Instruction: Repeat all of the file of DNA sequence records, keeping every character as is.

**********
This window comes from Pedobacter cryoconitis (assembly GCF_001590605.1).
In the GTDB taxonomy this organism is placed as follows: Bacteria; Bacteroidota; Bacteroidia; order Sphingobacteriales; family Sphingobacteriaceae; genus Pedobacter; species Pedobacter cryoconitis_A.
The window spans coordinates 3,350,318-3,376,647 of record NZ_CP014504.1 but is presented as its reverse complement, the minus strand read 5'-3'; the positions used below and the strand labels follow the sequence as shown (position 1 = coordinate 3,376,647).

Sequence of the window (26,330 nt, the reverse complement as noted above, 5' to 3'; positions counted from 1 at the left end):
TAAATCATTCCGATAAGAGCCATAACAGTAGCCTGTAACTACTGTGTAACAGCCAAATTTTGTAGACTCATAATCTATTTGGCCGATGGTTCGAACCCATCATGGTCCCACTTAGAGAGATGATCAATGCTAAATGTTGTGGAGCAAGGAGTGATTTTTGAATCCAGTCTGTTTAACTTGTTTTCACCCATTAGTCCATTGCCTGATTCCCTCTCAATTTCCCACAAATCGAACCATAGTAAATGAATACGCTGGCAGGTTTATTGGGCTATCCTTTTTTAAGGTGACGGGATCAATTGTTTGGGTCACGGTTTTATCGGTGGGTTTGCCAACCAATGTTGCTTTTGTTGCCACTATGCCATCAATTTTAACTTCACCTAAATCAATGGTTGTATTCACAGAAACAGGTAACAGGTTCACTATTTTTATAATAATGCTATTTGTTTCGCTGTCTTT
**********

This window comes from Pedobacter cryoconitis (assembly GCF_001590605.1).
In the GTDB taxonomy this organism is placed as follows: Bacteria; Bacteroidota; Bacteroidia; order Sphingobacteriales; family Sphingobacteriaceae; genus Pedobacter; species Pedobacter cryoconitis_A.
The window spans coordinates 3,350,318-3,376,647 of record NZ_CP014504.1 but is presented as its reverse complement, the minus strand read 5'-3'; the positions used below and the strand labels follow the sequence as shown (position 1 = coordinate 3,376,647).

Sequence of the window (26,330 nt, the reverse complement as noted above, 5' to 3'; positions counted from 1 at the left end):
TAAATCATTCCGATAAGAGCCATAACAGTAGCCTGTAACTACTGTGTAACAGCCAAATTTTGTAGACTCATAATCTATTTGGCCGATGGTTCGAACCCATCATGGTCCCACTTAGAGAGATGATCAATGCTAAATGTTGTGGAGCAAGGAGTGATTTTTGAATCCAGTCTGTTTAACTTGTTTTCACCCATTAGTCCATTGCCTGATTCCCTCTCAATTTCCCACAAATCGAACCATAGTAAATGAATACGCTGGCAGGTTTATTGGGCTATCCTTTTTTAAGGTGACGGGATCAATTGTTTGGGTCACGGTTTTATCGGTGGGTTTGCCAACCAATGTTGCTTTTGTTGCCACTATGCCATCAATTTTAACTTCACCTAAATCAATGGTTGTATTCACAGAAACAGGTAACAGGTTCACTATTTTTATAATAATGCTATTTGTTTCGCTGTCTTT